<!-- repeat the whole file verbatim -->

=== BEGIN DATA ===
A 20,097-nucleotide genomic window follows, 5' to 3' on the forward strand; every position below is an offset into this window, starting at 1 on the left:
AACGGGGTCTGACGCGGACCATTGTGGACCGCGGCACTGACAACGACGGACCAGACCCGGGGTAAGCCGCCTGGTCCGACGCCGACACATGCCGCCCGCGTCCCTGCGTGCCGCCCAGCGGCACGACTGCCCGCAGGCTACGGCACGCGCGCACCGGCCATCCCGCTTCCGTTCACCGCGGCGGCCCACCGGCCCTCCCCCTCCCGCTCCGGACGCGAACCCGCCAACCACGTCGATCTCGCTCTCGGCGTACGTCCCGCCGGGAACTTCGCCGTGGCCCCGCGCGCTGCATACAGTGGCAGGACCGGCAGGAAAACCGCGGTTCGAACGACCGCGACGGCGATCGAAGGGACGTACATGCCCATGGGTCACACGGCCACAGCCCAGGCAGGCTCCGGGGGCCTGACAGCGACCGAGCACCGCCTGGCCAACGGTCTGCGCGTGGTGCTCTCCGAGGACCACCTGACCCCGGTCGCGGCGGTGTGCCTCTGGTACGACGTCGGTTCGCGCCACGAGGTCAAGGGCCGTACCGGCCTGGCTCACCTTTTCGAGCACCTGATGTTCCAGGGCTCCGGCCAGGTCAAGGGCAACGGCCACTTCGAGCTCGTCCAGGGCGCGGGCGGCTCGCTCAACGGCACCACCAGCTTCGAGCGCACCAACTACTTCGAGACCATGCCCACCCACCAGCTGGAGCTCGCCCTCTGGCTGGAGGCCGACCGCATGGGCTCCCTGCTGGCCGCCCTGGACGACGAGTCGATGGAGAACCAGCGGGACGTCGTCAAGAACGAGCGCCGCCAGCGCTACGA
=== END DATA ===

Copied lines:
A 20,097-nucleotide genomic window follows, 5' to 3' on the forward strand; every position below is an offset into this window, starting at 1 on the left:
AACGGGGTCTGACGCGGACCATTGTGGACCGCGGCACTGACAACGACGGACCAGACCCGGGGTAAGCCGCCTGGTCCGACGCCGACACATGCCGCCCGCGTCCCTGCGTGCCGCCCAGCGGCACGACTGCCCGCAGGCTACGGCACGCGCGCACCGGCCATCCCGCTTCCGTTCACCGCGGCGGCCCACCGGCCCTCCCCCTCCCGCTCCGGACGCGAACCCGCCAACCACGTCGATCTCGCTCTCGGCGTACGTCCCGCCGGGAACTTCGCCGTGGCCCCGCGCGCTGCATACAGTGGCAGGACCGGCAGGAAAACCGCGGTTCGAACGACCGCGACGGCGATCGAAGGGACGTACATGCCCATGGGTCACACGGCCACAGCCCAGGCAGGCTCCGGGGGCCTGACAGCGACCGAGCACCGCCTGGCCAACGGTCTGCGCGTGGTGCTCTCCGAGGACCACCTGACCCCGGTCGCGGCGGTGTGCCTCTGGTACGACGTCGGTTCGCGCCACGAGGTCAAGGGCCGTACCGGCCTGGCTCACCTTTTCGAGCACCTGATGTTCCAGGGCTCCGGCCAGGTCAAGGGCAACGGCCACTTCGAGCTCGTCCAGGGCGCGGGCGGCTCGCTCAACGGCACCACCAGCTTCGAGCGCACCAACTACTTCGAGACCATGCCCACCCACCAGCTGGAGCTCGCCCTCTGGCTGGAGGCCGACCGCATGGGCTCCCTGCTGGCCGCCCTGGACGACGAGTCGATGGAGAACCAGCGGGACGTCGTCAAGAACGAGCGCCGCCAGCGCTACGA